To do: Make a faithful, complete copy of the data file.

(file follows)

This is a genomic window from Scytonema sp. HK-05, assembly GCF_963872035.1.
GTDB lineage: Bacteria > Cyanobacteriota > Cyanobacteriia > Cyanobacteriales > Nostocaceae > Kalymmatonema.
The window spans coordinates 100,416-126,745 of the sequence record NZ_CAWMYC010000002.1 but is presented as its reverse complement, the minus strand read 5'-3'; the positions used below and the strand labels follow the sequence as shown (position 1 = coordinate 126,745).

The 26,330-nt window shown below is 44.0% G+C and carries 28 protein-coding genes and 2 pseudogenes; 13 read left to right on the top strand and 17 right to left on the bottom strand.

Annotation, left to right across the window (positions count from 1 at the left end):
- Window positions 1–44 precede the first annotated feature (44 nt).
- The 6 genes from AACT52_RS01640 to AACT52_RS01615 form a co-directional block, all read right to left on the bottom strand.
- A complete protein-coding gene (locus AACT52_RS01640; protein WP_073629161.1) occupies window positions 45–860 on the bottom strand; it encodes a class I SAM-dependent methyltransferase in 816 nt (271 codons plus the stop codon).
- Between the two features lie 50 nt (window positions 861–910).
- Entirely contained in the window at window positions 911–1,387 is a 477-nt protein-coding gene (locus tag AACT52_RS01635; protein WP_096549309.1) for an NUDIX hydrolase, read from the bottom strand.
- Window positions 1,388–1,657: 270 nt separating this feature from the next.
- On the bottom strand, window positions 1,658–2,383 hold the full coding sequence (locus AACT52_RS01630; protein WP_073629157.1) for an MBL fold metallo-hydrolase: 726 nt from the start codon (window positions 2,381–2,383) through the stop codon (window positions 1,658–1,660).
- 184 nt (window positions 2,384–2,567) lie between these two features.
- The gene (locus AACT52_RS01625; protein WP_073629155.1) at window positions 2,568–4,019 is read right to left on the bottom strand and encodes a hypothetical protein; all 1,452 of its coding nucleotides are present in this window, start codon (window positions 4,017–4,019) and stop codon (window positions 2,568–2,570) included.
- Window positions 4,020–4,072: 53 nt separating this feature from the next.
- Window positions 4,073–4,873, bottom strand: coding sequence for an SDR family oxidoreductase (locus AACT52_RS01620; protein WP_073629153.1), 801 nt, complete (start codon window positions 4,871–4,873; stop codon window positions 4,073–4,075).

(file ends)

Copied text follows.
This is a genomic window from Scytonema sp. HK-05, assembly GCF_963872035.1.
GTDB lineage: Bacteria > Cyanobacteriota > Cyanobacteriia > Cyanobacteriales > Nostocaceae > Kalymmatonema.
The window spans coordinates 100,416-126,745 of the sequence record NZ_CAWMYC010000002.1 but is presented as its reverse complement, the minus strand read 5'-3'; the positions used below and the strand labels follow the sequence as shown (position 1 = coordinate 126,745).

The 26,330-nt window shown below is 44.0% G+C and carries 28 protein-coding genes and 2 pseudogenes; 13 read left to right on the top strand and 17 right to left on the bottom strand.

Annotation, left to right across the window (positions count from 1 at the left end):
- Window positions 1–44 precede the first annotated feature (44 nt).
- The 6 genes from AACT52_RS01640 to AACT52_RS01615 form a co-directional block, all read right to left on the bottom strand.
- A complete protein-coding gene (locus AACT52_RS01640; protein WP_073629161.1) occupies window positions 45–860 on the bottom strand; it encodes a class I SAM-dependent methyltransferase in 816 nt (271 codons plus the stop codon).
- Between the two features lie 50 nt (window positions 861–910).
- Entirely contained in the window at window positions 911–1,387 is a 477-nt protein-coding gene (locus tag AACT52_RS01635; protein WP_096549309.1) for an NUDIX hydrolase, read from the bottom strand.
- Window positions 1,388–1,657: 270 nt separating this feature from the next.
- On the bottom strand, window positions 1,658–2,383 hold the full coding sequence (locus AACT52_RS01630; protein WP_073629157.1) for an MBL fold metallo-hydrolase: 726 nt from the start codon (window positions 2,381–2,383) through the stop codon (window positions 1,658–1,660).
- 184 nt (window positions 2,384–2,567) lie between these two features.
- The gene (locus AACT52_RS01625; protein WP_073629155.1) at window positions 2,568–4,019 is read right to left on the bottom strand and encodes a hypothetical protein; all 1,452 of its coding nucleotides are present in this window, start codon (window positions 4,017–4,019) and stop codon (window positions 2,568–2,570) included.
- Window positions 4,020–4,072: 53 nt separating this feature from the next.
- Window positions 4,073–4,873, bottom strand: coding sequence for an SDR family oxidoreductase (locus AACT52_RS01620; protein WP_073629153.1), 801 nt, complete (start codon window positions 4,871–4,873; stop codon window positions 4,073–4,075).